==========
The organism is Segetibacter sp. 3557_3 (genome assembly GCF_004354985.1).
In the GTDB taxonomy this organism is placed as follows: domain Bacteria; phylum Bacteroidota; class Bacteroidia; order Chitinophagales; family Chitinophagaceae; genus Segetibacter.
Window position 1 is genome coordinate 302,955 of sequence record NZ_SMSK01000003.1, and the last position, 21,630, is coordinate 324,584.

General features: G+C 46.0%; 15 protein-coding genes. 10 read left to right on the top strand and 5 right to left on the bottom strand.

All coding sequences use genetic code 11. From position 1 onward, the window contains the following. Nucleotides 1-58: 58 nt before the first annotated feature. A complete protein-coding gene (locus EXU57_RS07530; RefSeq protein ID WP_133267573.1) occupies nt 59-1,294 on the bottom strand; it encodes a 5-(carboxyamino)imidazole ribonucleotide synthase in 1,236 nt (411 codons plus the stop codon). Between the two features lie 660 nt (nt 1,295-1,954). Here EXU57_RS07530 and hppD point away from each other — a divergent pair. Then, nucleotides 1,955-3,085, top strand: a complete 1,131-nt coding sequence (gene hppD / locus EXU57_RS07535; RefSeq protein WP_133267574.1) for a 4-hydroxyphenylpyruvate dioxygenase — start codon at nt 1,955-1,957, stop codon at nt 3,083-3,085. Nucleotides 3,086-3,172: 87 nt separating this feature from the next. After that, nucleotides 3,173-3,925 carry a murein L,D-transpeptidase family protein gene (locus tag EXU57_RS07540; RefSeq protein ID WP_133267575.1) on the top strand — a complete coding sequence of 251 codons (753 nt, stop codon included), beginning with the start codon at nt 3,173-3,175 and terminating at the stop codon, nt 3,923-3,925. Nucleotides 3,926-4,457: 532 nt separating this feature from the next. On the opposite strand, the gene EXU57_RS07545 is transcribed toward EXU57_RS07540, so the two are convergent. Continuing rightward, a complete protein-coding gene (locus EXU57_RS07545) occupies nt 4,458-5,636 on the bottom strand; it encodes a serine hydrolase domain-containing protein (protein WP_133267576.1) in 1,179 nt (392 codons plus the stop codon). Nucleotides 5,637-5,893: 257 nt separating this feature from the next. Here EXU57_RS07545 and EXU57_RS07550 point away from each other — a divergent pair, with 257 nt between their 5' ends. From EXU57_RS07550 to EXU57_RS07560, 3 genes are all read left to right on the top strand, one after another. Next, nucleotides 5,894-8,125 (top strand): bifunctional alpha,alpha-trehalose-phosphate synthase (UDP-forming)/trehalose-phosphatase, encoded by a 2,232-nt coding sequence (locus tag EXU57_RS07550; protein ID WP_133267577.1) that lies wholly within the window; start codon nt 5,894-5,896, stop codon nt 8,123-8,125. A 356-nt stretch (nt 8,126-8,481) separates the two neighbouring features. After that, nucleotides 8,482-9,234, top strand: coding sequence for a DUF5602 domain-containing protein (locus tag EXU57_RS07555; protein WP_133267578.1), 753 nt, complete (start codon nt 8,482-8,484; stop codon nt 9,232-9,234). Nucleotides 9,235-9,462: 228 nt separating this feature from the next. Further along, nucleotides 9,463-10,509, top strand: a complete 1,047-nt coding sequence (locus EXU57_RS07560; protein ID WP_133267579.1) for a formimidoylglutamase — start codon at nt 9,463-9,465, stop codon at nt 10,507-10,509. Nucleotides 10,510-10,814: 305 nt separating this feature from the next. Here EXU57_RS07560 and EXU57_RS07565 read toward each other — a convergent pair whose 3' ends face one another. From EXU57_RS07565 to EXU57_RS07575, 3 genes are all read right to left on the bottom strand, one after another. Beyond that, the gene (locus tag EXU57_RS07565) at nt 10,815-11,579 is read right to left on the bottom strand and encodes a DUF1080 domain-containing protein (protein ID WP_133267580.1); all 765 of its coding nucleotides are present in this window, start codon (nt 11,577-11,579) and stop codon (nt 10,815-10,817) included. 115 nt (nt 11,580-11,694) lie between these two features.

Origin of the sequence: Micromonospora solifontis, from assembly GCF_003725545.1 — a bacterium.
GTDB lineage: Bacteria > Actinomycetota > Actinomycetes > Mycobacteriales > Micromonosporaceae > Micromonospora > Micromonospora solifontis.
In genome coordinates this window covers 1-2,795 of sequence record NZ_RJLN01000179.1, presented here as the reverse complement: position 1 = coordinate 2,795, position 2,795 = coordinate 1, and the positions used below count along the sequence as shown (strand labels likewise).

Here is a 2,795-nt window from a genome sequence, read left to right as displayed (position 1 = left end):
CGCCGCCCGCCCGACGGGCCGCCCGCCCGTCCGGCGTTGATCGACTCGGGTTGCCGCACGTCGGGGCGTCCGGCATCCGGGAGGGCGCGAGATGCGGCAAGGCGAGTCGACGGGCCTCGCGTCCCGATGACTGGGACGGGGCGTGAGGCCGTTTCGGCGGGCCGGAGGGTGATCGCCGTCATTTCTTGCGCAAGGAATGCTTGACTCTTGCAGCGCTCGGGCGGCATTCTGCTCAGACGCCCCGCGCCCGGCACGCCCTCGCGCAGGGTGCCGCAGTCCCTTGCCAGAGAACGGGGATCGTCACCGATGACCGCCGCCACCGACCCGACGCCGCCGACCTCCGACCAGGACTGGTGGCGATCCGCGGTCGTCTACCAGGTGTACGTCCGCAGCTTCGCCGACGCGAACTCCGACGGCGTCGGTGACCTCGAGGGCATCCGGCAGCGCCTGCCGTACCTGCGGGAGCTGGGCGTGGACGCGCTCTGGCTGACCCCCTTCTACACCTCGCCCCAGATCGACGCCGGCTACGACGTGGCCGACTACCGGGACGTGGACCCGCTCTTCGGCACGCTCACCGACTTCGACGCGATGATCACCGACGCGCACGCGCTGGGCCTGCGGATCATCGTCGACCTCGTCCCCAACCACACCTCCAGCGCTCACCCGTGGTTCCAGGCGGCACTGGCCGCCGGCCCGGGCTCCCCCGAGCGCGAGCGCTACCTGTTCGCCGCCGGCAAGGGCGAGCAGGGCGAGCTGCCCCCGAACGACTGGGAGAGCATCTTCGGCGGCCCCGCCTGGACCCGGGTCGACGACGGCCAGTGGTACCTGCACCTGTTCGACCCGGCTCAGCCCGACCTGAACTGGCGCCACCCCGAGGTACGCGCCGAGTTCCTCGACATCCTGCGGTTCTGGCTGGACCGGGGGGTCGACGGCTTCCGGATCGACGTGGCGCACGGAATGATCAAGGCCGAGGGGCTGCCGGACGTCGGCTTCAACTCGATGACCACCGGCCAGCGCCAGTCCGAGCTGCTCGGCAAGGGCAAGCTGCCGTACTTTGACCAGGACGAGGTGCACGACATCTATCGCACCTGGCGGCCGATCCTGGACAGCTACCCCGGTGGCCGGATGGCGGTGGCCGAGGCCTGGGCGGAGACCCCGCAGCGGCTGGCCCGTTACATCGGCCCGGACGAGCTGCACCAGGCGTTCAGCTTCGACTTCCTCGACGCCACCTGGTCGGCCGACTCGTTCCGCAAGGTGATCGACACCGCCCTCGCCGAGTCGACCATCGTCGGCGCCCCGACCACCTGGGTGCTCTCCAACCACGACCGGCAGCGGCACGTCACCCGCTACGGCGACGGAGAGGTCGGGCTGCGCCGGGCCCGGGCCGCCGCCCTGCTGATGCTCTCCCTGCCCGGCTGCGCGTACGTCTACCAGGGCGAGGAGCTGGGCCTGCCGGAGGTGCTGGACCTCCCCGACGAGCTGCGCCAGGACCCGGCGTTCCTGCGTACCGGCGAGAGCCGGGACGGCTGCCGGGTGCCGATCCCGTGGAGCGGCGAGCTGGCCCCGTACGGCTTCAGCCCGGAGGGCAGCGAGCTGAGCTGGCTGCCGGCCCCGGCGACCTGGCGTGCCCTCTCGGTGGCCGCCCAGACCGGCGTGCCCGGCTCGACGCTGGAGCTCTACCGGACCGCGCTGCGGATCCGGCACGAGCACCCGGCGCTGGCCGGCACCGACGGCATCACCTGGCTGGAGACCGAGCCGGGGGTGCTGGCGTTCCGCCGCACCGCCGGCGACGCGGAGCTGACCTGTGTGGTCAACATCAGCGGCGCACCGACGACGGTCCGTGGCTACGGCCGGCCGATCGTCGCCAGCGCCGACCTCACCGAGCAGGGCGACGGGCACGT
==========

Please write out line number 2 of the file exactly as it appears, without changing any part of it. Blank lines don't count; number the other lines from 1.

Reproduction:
In the GTDB taxonomy this organism is placed as follows: domain Bacteria; phylum Bacteroidota; class Bacteroidia; order Chitinophagales; family Chitinophagaceae; genus Segetibacter.